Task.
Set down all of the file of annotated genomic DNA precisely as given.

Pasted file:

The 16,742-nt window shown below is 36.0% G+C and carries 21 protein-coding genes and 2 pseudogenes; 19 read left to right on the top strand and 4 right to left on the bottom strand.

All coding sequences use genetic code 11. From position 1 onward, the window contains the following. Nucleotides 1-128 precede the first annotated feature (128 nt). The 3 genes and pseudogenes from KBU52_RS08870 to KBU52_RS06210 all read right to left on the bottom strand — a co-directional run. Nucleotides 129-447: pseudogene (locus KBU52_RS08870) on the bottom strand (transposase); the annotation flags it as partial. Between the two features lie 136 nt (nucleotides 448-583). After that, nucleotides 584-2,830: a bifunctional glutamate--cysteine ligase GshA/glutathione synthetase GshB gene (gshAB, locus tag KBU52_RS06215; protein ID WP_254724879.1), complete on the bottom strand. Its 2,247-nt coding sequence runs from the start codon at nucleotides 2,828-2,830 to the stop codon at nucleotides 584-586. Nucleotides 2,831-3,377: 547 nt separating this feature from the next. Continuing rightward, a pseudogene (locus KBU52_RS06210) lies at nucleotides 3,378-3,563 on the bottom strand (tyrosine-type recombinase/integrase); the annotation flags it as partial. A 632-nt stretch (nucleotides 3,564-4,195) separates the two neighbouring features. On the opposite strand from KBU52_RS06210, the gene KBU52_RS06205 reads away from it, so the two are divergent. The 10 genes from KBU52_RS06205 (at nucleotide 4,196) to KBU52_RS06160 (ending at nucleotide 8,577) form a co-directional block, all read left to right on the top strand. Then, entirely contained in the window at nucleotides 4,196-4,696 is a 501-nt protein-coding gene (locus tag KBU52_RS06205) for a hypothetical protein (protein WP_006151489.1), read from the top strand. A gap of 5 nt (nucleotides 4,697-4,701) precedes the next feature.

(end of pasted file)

The 16,742-nt window shown below is 36.0% G+C and carries 21 protein-coding genes and 2 pseudogenes; 19 read left to right on the top strand and 4 right to left on the bottom strand.

All coding sequences use genetic code 11. From position 1 onward, the window contains the following. Nucleotides 1-128 precede the first annotated feature (128 nt). The 3 genes and pseudogenes from KBU52_RS08870 to KBU52_RS06210 all read right to left on the bottom strand — a co-directional run. Nucleotides 129-447: pseudogene (locus KBU52_RS08870) on the bottom strand (transposase); the annotation flags it as partial. Between the two features lie 136 nt (nucleotides 448-583). After that, nucleotides 584-2,830: a bifunctional glutamate--cysteine ligase GshA/glutathione synthetase GshB gene (gshAB, locus tag KBU52_RS06215; protein ID WP_254724879.1), complete on the bottom strand. Its 2,247-nt coding sequence runs from the start codon at nucleotides 2,828-2,830 to the stop codon at nucleotides 584-586. Nucleotides 2,831-3,377: 547 nt separating this feature from the next. Continuing rightward, a pseudogene (locus KBU52_RS06210) lies at nucleotides 3,378-3,563 on the bottom strand (tyrosine-type recombinase/integrase); the annotation flags it as partial. A 632-nt stretch (nucleotides 3,564-4,195) separates the two neighbouring features. On the opposite strand from KBU52_RS06210, the gene KBU52_RS06205 reads away from it, so the two are divergent. The 10 genes from KBU52_RS06205 (at nucleotide 4,196) to KBU52_RS06160 (ending at nucleotide 8,577) form a co-directional block, all read left to right on the top strand. Then, entirely contained in the window at nucleotides 4,196-4,696 is a 501-nt protein-coding gene (locus tag KBU52_RS06205) for a hypothetical protein (protein WP_006151489.1), read from the top strand. A gap of 5 nt (nucleotides 4,697-4,701) precedes the next feature.